In 1857 Syn Otechestva magazine published his first two stories, "Old Woman" and "The Christening", both ignored by critics. His third one, "The Good Existence", Uspensky sent to Otechestvennye Zapiski, but the magazine's editor Stepan Dudyshkin rejected the story on the ground of its too 'folkish' language. In January 1858 the author took it to Sovremennik, and was greeted there with great warmth. Nikolai Nekrasov instantly sent these stories to print and paid their author a large advance. In several months' time Uspensky signed a contract, making a commitment to publish his work in Sovremennik exclusively. In a parallel move Nekrasov wrote a personal letter to Saint Petersburg University rector Pletnev asking him to provide this student a grant (30 rubles per month) so that the latter would be able to devote himself to literary work without having to think of finding a job. Nekrasov guessed in Uspensky the possible pivotal figure for the magazine whose major contributors, Turgenev, Tolstoy and Grigorovich, felt no affiliation with its new, more radical policy and were beginning to look sideways. Uspensky's prose looked to him a revelation: the eagerly awaited 'new word' pronounced on behalf of a new social movement.[7]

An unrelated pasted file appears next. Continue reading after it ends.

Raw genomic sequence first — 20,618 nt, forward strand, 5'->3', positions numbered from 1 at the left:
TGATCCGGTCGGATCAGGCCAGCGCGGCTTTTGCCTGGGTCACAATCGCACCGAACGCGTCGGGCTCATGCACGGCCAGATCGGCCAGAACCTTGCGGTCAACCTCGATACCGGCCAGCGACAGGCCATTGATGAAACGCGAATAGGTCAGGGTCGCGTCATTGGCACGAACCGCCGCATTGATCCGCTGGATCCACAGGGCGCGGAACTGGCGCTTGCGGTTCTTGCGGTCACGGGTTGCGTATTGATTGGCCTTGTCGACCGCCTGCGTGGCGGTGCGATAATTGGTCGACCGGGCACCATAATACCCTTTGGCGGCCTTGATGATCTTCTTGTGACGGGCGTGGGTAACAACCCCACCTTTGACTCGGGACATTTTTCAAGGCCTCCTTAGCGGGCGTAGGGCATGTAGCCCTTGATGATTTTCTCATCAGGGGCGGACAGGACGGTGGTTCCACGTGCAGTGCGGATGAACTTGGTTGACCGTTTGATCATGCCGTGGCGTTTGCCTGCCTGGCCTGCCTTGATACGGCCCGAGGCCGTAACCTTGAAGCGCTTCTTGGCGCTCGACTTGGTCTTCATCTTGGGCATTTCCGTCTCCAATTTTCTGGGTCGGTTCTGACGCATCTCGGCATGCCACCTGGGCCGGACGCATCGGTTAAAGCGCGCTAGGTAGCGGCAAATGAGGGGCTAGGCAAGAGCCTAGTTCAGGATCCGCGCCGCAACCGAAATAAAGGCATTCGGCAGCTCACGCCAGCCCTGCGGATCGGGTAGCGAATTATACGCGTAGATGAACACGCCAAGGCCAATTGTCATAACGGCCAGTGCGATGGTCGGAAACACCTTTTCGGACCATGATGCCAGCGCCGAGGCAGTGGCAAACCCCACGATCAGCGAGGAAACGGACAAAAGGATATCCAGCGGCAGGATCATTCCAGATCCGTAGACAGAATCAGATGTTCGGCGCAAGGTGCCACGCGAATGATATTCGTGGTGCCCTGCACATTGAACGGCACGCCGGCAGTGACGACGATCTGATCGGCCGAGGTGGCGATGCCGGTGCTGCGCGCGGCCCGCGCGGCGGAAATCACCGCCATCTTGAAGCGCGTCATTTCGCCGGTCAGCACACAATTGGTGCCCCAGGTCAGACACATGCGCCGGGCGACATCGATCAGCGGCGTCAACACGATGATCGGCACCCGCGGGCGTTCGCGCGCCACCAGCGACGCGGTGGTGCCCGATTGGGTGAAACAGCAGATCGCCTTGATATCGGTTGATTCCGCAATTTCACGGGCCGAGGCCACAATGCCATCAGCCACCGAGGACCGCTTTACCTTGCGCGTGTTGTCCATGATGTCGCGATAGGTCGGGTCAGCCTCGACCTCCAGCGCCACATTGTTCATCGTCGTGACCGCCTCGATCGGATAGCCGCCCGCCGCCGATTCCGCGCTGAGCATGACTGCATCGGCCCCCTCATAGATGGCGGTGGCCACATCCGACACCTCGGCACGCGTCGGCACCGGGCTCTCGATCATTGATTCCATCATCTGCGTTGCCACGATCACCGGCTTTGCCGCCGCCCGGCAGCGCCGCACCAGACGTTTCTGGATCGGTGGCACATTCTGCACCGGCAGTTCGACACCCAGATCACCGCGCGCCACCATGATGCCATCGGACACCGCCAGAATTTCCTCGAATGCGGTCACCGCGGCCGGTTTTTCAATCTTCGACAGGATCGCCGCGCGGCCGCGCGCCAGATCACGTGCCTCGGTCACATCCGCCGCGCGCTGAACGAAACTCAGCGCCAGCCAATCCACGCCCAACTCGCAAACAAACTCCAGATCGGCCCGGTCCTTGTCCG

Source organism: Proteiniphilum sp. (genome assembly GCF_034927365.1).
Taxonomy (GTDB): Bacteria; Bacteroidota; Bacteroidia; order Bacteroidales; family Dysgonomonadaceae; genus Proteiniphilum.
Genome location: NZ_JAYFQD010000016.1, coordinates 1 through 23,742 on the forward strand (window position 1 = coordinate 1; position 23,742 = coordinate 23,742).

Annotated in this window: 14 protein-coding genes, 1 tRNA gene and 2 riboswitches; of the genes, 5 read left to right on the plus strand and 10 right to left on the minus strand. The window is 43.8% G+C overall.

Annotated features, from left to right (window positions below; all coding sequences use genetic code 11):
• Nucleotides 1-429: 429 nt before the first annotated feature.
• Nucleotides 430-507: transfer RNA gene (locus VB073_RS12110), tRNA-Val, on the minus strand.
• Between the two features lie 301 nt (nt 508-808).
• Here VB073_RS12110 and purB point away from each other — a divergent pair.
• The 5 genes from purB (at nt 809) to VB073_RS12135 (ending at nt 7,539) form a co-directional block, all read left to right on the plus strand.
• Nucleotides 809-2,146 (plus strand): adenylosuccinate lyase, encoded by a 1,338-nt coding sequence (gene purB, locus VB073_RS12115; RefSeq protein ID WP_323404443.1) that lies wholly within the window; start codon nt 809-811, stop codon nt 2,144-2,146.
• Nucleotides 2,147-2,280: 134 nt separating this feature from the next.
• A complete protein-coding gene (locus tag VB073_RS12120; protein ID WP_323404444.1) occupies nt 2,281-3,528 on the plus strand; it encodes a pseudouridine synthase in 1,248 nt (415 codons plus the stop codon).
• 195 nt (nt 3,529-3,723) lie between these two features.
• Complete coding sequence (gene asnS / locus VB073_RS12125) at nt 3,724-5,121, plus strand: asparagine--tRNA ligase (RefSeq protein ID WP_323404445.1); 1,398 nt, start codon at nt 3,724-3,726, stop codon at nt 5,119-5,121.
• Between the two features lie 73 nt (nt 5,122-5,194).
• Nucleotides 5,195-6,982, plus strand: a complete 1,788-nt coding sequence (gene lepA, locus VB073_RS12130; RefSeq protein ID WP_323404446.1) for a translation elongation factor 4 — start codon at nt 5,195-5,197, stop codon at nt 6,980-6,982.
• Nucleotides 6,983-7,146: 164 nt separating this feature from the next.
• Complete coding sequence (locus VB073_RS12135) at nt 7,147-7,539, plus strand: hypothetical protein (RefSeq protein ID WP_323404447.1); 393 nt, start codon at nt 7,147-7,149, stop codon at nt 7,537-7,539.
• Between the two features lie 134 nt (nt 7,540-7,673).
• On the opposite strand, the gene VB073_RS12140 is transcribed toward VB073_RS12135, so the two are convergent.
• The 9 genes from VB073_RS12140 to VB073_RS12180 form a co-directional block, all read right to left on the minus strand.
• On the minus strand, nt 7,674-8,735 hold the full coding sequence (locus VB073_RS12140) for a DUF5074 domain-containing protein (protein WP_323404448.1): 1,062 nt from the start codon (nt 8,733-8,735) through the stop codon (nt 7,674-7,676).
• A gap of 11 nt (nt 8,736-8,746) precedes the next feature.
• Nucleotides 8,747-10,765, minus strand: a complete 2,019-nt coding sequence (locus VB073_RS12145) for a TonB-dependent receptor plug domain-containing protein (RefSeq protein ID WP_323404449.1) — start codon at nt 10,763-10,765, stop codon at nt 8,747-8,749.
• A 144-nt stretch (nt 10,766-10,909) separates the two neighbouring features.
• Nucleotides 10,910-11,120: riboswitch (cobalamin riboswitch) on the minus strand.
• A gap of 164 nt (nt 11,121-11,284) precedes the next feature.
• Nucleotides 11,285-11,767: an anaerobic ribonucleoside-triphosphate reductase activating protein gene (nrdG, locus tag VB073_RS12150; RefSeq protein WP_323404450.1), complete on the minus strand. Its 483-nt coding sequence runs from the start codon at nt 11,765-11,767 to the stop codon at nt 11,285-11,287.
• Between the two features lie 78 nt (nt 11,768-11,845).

In 1858 Sovremennik published "The Good Existence" and "Piglet" (February issue), "Scenes from a Village Holiday" and "Grushka" (May) and "The Dragon" (August) short stories.[2] In 1859 "The Holy Day’s Eve", "A Village Apothecary", "Bachelor" and "The Road Scenes" appeared, in 1860 - "The Country Newspaper", "The Evening", "Food Train" and autobiographical "Brusilov".[2][8] These attracted the attention of many prominent radicals. In 1860 Nikolai Dobrolyubov recommended several of Uspensky's short stories for the school reader compiled by Alexey Galakhov, alongside the best of Turgenev's works.[7]

For the next couple of years Uspensky contributed to Sovremennik regularly. His writing, often lightly tinged with humor, described the poverty and the misery of the peasants, and the lives of Russian clergymen and raznochintsy intellectuals. Nikolay Chernyshevsky appreciated the solid realism of the work, which was in marked contrast with the usual idealized portrayals of peasant life that were common at the time. In response to these sketches, Chernyshevsky wrote his essay Is This the Beginning of a Change? To a large extent Uspensky's mindset was formed by Chernyshevsky who's had many private talks with him, imposing his own radical ideas upon the young author. The conservative Russian press, when slagging Sovremennik, often mentioned the two in one breath, regarding Uspensky "a loudmouth for Chernyshevsky's ideas."[7]

In Europe[edit]

Nikolay Uspensky, in 1860s